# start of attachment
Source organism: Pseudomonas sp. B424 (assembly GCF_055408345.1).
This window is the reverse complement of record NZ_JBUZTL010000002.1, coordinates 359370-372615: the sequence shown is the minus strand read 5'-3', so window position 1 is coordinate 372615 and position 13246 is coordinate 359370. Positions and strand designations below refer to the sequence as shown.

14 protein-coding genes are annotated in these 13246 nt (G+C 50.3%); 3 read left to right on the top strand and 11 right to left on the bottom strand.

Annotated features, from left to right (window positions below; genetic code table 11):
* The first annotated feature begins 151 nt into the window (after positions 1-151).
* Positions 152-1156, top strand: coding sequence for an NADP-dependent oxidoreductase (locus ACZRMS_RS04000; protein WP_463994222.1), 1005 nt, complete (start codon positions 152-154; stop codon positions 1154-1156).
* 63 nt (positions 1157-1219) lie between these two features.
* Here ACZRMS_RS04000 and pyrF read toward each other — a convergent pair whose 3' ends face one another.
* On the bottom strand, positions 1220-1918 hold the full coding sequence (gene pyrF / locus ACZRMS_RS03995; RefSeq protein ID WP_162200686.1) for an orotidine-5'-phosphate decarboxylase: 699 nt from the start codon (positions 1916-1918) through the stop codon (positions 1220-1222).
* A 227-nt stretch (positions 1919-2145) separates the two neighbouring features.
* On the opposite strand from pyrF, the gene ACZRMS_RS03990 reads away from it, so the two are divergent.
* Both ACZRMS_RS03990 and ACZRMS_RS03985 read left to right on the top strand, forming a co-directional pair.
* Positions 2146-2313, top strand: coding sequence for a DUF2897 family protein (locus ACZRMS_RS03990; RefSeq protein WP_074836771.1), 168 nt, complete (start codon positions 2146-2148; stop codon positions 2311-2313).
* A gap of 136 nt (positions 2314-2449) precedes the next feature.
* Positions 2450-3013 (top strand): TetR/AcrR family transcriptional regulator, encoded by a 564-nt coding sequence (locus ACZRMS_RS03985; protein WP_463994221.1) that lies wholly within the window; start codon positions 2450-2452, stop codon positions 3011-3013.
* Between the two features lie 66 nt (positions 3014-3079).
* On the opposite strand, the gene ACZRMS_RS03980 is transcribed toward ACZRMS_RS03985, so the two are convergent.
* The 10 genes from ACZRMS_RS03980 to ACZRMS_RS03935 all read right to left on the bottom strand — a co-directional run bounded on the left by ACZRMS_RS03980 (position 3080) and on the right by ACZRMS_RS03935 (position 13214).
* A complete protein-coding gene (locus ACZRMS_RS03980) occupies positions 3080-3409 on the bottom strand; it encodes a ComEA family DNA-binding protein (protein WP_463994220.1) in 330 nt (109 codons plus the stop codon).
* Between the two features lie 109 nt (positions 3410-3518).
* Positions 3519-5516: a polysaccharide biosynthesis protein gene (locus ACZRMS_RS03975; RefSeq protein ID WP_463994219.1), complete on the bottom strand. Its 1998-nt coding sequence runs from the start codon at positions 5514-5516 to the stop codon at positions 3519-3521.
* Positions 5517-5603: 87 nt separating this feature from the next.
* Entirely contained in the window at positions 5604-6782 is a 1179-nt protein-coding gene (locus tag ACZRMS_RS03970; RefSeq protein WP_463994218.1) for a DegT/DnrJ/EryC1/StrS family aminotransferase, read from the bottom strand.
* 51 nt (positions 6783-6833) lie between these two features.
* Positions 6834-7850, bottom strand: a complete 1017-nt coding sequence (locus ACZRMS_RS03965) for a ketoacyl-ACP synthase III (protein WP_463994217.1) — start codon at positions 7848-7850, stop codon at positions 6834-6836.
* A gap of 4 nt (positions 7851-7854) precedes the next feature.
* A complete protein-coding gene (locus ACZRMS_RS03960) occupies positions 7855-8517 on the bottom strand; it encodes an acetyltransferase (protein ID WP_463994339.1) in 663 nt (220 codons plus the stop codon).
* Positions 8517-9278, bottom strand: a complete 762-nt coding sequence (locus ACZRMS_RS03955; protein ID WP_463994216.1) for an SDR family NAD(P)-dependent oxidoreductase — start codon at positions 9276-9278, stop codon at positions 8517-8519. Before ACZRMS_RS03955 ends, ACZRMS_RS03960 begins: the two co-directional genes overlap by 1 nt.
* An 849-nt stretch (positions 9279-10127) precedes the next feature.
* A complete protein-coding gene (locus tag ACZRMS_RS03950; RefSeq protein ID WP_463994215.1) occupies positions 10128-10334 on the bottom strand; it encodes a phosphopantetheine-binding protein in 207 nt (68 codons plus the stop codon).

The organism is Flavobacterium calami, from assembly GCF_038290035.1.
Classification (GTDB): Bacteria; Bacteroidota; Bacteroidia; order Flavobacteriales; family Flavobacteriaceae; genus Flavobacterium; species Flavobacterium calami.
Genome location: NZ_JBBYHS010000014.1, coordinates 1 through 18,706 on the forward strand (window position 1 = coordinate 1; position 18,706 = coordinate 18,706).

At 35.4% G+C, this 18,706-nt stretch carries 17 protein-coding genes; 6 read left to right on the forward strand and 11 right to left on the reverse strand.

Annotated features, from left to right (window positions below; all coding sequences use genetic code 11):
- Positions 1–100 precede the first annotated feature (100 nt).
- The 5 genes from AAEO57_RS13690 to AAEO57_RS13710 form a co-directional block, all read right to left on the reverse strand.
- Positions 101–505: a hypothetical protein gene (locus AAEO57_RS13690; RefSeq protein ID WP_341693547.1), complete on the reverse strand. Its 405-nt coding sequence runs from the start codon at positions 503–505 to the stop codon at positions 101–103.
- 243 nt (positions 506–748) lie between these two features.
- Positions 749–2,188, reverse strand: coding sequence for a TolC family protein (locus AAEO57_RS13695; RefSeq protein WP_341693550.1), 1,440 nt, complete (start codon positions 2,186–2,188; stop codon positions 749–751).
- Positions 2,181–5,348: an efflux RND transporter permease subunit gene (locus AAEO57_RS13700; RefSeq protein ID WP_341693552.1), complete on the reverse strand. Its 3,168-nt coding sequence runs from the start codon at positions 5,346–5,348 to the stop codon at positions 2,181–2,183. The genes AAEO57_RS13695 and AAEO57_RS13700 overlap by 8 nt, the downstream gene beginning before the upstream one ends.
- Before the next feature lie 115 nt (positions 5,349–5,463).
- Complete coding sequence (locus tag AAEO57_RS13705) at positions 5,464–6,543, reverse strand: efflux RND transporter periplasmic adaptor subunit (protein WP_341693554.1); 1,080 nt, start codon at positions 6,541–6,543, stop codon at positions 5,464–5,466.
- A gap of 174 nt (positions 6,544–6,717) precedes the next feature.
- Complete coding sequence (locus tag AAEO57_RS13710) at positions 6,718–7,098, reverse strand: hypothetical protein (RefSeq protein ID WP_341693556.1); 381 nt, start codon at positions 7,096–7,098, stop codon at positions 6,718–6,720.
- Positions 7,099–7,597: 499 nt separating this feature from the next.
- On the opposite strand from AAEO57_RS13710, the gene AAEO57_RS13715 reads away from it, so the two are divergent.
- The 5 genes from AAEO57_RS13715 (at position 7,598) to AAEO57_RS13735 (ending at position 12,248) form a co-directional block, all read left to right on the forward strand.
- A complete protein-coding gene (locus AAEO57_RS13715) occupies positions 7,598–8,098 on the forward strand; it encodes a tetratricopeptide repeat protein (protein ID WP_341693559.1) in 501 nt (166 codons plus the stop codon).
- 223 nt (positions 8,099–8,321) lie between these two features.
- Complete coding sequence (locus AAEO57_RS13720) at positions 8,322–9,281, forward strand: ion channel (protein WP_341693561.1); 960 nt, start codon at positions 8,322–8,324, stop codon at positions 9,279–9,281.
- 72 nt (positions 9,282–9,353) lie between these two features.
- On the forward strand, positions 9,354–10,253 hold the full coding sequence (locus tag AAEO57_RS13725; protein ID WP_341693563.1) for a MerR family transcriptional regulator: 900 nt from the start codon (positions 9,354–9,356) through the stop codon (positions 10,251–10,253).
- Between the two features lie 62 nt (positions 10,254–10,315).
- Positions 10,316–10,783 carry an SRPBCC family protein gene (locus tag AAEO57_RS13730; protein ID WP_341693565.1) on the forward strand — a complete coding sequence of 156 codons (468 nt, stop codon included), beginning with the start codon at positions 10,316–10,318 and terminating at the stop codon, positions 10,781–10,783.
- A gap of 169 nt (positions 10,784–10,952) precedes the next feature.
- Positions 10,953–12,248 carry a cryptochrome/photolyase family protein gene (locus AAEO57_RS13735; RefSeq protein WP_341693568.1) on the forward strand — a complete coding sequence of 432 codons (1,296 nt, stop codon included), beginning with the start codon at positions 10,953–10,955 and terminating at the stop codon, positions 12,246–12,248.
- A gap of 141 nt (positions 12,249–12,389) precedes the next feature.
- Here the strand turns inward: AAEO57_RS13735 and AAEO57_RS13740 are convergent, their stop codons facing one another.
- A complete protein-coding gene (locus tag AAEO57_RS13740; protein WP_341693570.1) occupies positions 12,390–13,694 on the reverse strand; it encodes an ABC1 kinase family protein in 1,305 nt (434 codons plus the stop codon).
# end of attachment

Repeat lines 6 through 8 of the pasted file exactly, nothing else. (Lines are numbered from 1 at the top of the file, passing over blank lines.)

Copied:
* Positions 152-1156, top strand: coding sequence for an NADP-dependent oxidoreductase (locus ACZRMS_RS04000; protein WP_463994222.1), 1005 nt, complete (start codon positions 152-154; stop codon positions 1154-1156).
* 63 nt (positions 1157-1219) lie between these two features.
* Here ACZRMS_RS04000 and pyrF read toward each other — a convergent pair whose 3' ends face one another.